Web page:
My modesty went out the window when I was admitted to labor and delivery. Since I was fully dilated, I basically stripped off all my clothes (didn’t even blink that I had a hole in my panties) and hopped onto the bed. There was no time to even think for a nanosecond “Oh. My. God. The nurse/doctor/my husband/doula must be thinking ‘Forget it! Put your clothes back on, stat!'”
My doula took some photos during the birth. In some, you could see the dark patches on my bare boobs (a side effect of pregnancy), even part of my nipple. When I was sharing the photos with my sister, I went ahead and sent them. However, after she reviewed them, she insisted that I forego sending any more with any of my boobs or vag showing, because my dad and brother-in-law would see them in the pictures. Normally I would agree, but for this, nah! I wasn’t posing for Playboy for goodness sake.
Since I was learning how to breastfeed, my boobs were out — a lot! It was also weird having other people touch my boobs. One of my nurses was teaching me how to self-express milk. It was odd, but mainly painful! You’d totally feel like one of those strength games in an arcade where you squeeze the handle as hard as you can, except replace the handle with your boobs!
5. Newborn Clothes = Waste of $$: Naturally when friends and family found out we were having a baby, we were showered with lots of gifts, mainly a LOT of clothing. We were fortunate to have received more new and hand-me-down onesies that could outfit an entire country of infants.
Problem is, out of the thousands of onesies we received, especially in the newborn and 0-3 months sizes, we could only use one of them to bring home baby. Within about a week, many were too small for baby to wear.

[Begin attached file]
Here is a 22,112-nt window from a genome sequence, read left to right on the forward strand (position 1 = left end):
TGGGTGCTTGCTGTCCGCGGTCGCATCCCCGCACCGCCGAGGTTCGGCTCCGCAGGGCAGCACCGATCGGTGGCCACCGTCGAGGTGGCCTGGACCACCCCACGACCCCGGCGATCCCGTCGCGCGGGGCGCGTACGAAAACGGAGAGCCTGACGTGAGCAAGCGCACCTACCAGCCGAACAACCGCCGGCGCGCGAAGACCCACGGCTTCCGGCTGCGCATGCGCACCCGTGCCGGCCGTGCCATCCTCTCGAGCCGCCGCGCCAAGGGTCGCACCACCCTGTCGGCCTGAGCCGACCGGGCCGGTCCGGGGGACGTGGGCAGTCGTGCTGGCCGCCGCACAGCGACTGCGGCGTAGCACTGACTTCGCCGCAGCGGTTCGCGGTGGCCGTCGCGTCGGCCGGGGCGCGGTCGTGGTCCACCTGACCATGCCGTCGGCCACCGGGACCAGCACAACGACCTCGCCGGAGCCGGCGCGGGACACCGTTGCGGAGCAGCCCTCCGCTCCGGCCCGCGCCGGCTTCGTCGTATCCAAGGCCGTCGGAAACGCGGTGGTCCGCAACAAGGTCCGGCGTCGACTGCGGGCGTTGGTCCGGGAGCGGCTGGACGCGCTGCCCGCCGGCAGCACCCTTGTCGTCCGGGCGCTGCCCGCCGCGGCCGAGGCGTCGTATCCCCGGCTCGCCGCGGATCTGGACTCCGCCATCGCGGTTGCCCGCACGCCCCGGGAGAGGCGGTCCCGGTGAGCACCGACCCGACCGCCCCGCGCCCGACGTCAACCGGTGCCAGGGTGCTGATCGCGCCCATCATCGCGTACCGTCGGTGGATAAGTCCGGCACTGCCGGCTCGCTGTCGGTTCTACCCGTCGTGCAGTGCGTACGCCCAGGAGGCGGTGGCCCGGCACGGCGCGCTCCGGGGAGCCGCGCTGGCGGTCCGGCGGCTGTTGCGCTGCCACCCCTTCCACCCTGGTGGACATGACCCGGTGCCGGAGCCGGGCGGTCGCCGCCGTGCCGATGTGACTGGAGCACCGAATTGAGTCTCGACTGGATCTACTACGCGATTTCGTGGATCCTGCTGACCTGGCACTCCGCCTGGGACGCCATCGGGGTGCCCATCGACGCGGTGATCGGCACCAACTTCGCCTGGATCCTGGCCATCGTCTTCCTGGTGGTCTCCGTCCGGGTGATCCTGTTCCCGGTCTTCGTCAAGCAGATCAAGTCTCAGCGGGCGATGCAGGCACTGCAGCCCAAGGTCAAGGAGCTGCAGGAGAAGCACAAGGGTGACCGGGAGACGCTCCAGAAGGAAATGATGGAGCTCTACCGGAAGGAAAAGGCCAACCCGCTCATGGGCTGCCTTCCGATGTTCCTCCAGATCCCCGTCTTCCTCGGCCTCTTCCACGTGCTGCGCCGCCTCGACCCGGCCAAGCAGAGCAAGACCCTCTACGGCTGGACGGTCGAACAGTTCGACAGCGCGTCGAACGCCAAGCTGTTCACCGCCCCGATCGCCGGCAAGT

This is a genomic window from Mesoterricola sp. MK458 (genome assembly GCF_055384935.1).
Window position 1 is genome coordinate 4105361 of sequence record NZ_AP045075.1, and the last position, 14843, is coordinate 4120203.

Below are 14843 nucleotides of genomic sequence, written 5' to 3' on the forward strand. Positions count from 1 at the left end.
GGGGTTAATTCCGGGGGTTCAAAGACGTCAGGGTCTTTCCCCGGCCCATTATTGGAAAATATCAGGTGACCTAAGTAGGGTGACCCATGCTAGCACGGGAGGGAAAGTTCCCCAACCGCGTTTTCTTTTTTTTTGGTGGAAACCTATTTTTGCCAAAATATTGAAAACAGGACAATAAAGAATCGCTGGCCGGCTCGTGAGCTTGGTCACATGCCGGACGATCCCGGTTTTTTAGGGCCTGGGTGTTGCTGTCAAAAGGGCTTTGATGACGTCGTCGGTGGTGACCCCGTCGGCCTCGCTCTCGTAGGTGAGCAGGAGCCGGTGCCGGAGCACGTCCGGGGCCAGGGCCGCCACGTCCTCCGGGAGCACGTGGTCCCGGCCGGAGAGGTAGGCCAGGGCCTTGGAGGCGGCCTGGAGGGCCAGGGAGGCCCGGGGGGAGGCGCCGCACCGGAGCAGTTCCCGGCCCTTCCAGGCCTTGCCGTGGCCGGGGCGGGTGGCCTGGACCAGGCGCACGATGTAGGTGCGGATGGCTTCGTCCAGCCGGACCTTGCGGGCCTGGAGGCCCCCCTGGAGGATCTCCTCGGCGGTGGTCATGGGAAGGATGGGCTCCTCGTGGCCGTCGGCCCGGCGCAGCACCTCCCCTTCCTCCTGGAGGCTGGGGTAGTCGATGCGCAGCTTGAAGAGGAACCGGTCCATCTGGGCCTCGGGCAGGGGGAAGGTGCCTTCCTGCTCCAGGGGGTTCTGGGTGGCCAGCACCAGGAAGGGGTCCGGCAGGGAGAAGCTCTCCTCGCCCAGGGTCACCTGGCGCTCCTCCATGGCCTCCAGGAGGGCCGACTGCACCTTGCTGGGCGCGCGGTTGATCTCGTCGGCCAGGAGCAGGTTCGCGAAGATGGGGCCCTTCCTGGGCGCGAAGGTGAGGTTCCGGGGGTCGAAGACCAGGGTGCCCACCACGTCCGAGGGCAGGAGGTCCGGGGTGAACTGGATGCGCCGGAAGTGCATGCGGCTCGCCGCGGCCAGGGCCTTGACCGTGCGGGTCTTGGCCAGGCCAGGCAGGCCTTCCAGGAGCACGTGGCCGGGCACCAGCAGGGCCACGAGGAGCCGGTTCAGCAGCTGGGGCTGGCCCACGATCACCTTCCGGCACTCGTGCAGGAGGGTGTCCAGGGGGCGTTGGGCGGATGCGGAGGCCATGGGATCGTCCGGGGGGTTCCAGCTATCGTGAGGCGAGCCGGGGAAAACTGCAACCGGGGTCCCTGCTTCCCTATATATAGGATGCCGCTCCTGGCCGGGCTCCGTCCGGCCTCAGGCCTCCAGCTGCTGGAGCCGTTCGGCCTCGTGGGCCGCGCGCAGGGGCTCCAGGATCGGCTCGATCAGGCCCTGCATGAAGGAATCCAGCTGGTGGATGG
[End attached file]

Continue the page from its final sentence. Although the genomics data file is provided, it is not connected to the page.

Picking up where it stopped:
It was disappointing because there were so many cute outfits that I imagined putting on our baby and taking too many pictures of him in them. Good thing is I have friends with buns in their ovens, so all these clothes will not go to waste… or I could possibly hoard them for bambino #2 (yes, I just might be insane).
6. The Gaga! (No, not the singer) = A love like no other: Love. It’s a pretty common feeling – the butterflies in the stomach, the excitement of seeing the other person, the great sense of care. When you have a new baby, all that is completely trumped! Actually, I cannot even put into words what my love for my baby feels like!
I’ve got serious Mama Bear prowess. I feel like if anyone were to even look at him the wrong way, there’d be serious hell to pay. Whenever he makes what I call “Super Sad Face” and cries, my body aches and I want to weep.
Seriously. This baby has me wrapped around his tiny finger. I never knew I could love another person so much. It’s immeasurable. I honestly think if for some strange reason he was in his stroller and stopped on train tracks and a train was coming, I’d whisk in there and try to stop the train. My love perhaps could be measured in the strength that he gives me.
Some mothers do face post-partum depression, and it’s no joke. I will admit I get the blues once in a while. There are so many hormonal changes and complete changes to your life in general. Having a baby is a lifetime commitment.
Although my pregnancy was unexpected, the lessons I’ve learned so far are so valuable. Through it, I have such a great appreciation for my mom. Being a mom is THE most difficult job in the world. But you know what? It’s the best title I’ve ever had.